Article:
Pac-12 spring storylines

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For the past three seasons, Oregon has become accustomed to being the top dog — or, duck — in the Pac-12 with two Rose Bowl berths and a BCS championship appearance. Heading into 2012, can Oregon make it four conference titles in a row?

After all, change is in the air for Pac-12 teams, from saying hello to new coaches to goodbye to some of the best players in college football. But some familiarity returns, too. USC is once again feeling preseason love and could be back to contending for national titles after finishing a two-year bowl ban.

It all starts sometime. Here’s what storylines we’re watching in the Pac-12 this spring:

Can the Quack Attack fly without missing a beat?
Oregon executes the “next guy in” philosophy as good as any program in the country. So the fact that running back LaMichael James and quarterback Darron Thomas left for the NFL is less worrisome than some of the other off-the-field distractions the Ducks have had since their Rose Bowl victory over Wisconsin. Coach Chip Kelly reportedly nearly left for the head coaching job with the Tampa Bay Bucsor maybe not — and the NCAA’s investigation into UO’s recruiting practices took another step forward last week with the “proposed findings of violations.”  The good news is that Kelly does a phenomenal job at keeping his players focused on the task at hand. Spring practice is going to look a little different for the Ducks without James and Thomas, but the players asked to fill the void should be able to do so in a business-as-usual way.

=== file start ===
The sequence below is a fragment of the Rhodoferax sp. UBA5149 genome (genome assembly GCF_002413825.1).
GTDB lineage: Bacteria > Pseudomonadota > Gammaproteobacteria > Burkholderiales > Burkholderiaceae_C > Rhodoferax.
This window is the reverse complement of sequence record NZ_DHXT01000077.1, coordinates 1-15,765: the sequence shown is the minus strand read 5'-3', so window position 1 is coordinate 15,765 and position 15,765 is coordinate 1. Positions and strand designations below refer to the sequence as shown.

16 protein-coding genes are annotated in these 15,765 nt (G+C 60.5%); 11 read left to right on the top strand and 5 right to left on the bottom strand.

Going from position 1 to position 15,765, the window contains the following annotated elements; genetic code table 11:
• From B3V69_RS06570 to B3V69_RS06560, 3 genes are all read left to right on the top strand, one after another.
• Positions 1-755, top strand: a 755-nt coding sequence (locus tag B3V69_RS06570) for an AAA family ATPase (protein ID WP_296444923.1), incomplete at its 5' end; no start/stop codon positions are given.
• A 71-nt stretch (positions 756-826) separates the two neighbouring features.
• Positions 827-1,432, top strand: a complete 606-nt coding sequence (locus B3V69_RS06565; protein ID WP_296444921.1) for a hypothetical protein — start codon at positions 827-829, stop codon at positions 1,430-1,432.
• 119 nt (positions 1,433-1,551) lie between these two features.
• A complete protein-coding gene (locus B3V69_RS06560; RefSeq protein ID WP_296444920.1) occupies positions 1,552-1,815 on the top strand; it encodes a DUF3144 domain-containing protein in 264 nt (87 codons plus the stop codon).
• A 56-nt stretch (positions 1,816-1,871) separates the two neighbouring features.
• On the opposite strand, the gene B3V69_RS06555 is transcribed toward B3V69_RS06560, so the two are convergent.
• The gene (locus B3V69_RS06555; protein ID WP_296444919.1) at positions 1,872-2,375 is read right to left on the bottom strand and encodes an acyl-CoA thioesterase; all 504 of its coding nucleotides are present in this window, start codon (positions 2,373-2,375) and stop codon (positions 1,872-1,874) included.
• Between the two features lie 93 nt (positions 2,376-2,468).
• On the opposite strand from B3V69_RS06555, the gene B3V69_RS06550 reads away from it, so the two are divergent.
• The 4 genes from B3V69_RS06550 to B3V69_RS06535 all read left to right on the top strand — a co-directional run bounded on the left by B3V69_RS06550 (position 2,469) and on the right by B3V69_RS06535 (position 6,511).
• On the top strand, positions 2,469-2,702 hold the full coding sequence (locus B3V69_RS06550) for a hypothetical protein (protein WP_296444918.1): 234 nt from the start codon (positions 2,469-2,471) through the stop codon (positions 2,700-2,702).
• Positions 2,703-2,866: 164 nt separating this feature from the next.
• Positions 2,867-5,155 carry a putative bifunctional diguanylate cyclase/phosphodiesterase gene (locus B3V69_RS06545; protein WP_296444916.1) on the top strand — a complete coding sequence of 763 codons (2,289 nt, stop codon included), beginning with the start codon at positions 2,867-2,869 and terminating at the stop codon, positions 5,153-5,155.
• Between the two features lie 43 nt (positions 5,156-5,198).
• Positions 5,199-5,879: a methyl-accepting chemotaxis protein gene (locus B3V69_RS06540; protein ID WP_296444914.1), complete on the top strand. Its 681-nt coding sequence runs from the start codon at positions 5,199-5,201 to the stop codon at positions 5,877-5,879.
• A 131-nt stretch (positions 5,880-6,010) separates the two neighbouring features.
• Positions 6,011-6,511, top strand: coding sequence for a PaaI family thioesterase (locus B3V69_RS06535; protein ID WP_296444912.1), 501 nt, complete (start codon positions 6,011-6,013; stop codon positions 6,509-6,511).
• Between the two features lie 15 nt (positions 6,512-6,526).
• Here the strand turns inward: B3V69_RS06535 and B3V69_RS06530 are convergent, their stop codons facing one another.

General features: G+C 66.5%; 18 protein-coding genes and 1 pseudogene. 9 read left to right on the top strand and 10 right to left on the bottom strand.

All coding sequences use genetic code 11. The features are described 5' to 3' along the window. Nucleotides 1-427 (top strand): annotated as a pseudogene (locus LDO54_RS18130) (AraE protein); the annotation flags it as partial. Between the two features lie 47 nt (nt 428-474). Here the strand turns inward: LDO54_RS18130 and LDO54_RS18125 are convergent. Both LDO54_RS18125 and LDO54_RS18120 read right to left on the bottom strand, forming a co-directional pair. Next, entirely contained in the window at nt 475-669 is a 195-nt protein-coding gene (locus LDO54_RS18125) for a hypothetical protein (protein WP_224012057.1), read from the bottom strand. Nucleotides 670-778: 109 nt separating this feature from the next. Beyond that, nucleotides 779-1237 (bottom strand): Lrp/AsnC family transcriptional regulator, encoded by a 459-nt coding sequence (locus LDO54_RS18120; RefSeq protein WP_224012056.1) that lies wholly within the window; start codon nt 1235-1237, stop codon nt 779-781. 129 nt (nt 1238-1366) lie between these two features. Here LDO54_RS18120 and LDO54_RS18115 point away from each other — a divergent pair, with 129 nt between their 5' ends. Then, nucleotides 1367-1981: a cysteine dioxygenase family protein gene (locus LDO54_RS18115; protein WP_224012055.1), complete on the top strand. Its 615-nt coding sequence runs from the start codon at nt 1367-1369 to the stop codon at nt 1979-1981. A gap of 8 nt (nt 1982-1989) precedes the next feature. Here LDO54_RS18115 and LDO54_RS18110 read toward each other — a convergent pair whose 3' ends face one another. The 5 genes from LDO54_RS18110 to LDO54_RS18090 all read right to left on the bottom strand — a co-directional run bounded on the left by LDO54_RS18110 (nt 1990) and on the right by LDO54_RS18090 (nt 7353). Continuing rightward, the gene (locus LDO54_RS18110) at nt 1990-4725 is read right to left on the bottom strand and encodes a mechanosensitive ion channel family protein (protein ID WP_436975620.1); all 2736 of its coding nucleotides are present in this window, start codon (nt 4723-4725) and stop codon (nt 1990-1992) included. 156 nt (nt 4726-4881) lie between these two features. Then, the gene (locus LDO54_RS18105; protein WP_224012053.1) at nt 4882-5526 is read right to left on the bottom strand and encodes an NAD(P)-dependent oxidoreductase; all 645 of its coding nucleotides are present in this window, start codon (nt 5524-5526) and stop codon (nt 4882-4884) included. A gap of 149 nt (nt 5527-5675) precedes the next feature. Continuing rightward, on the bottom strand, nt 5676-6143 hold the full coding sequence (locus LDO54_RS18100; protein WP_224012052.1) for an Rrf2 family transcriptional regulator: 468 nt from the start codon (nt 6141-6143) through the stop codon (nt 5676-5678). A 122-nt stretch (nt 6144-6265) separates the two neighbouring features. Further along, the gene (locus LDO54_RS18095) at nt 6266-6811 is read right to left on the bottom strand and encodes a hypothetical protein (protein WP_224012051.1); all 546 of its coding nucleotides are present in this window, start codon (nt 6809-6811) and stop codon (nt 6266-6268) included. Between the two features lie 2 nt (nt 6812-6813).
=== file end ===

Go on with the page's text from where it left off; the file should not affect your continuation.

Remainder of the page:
Stanford, you got some replacin’ to do, too 
Yes, Stanford has to replace quarterback Andrew Luck. That’s going to be a point of emphasis with all Cardinal coverage until the first snap of the season is taken. But coach David Shaw has more gaps to fill than the one Luck is leaving behind. Stanford loses two outstanding lineman in Jonathan Martin and David DeCastroas well as a senior-laden receiving group. That’s not even counting the three starters from the team’s secondary that will be replaced, including all-conference safety Delano Howell. 2012 will only be Shaw’s second season as head coach, but it has more of an intrigue than Shaw’s first year where he was handed the keys to a football team littered with All-American and All-Pac-12 players.

New coaches, ahoy!
Four Pac-12 teams will be breaking in new coaches this spring: Arizona (Rich Rodriguez), Arizona State (Todd Graham), UCLA (Jim Mora) and Washington State (Mike Leach). Rodriguez and Graham will have plenty to talk about when they meet for the Territorial Cup this year. Both have Big East ties, with Graham coaching under Rodrguez for two seasons at West Virginia. Leach and Mora join the Pac-12 after getting fired from their previous jobs following the 2009 season. Spring practices for these four programs should be a lot of fun as most of the new coaches are known for airing it out on offense.

Return of Troy?